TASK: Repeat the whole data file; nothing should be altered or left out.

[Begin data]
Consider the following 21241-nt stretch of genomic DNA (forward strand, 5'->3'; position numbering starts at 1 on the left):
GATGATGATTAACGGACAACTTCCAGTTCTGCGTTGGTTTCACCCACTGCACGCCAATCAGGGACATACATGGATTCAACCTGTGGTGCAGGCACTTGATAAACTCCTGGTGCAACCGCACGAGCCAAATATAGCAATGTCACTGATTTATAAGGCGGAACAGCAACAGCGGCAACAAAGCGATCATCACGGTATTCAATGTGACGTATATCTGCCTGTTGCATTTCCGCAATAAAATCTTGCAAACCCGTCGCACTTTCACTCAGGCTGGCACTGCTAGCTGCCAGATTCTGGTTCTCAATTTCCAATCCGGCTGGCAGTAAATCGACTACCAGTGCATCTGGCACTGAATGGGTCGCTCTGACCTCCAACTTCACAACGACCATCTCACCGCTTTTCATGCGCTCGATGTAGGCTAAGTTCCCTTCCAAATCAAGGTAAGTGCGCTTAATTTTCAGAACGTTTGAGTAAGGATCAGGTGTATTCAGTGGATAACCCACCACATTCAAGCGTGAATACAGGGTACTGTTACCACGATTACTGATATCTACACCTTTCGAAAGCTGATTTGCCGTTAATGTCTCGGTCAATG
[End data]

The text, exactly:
Consider the following 21241-nt stretch of genomic DNA (forward strand, 5'->3'; position numbering starts at 1 on the left):
GATGATGATTAACGGACAACTTCCAGTTCTGCGTTGGTTTCACCCACTGCACGCCAATCAGGGACATACATGGATTCAACCTGTGGTGCAGGCACTTGATAAACTCCTGGTGCAACCGCACGAGCCAAATATAGCAATGTCACTGATTTATAAGGCGGAACAGCAACAGCGGCAACAAAGCGATCATCACGGTATTCAATGTGACGTATATCTGCCTGTTGCATTTCCGCAATAAAATCTTGCAAACCCGTCGCACTTTCACTCAGGCTGGCACTGCTAGCTGCCAGATTCTGGTTCTCAATTTCCAATCCGGCTGGCAGTAAATCGACTACCAGTGCATCTGGCACTGAATGGGTCGCTCTGACCTCCAACTTCACAACGACCATCTCACCGCTTTTCATGCGCTCGATGTAGGCTAAGTTCCCTTCCAAATCAAGGTAAGTGCGCTTAATTTTCAGAACGTTTGAGTAAGGATCAGGTGTATTCAGTGGATAACCCACCACATTCAAGCGTGAATACAGGGTACTGTTACCACGATTACTGATATCTACACCTTTCGAAAGCTGATTTGCCGTTAATGTCTCGGTCAATG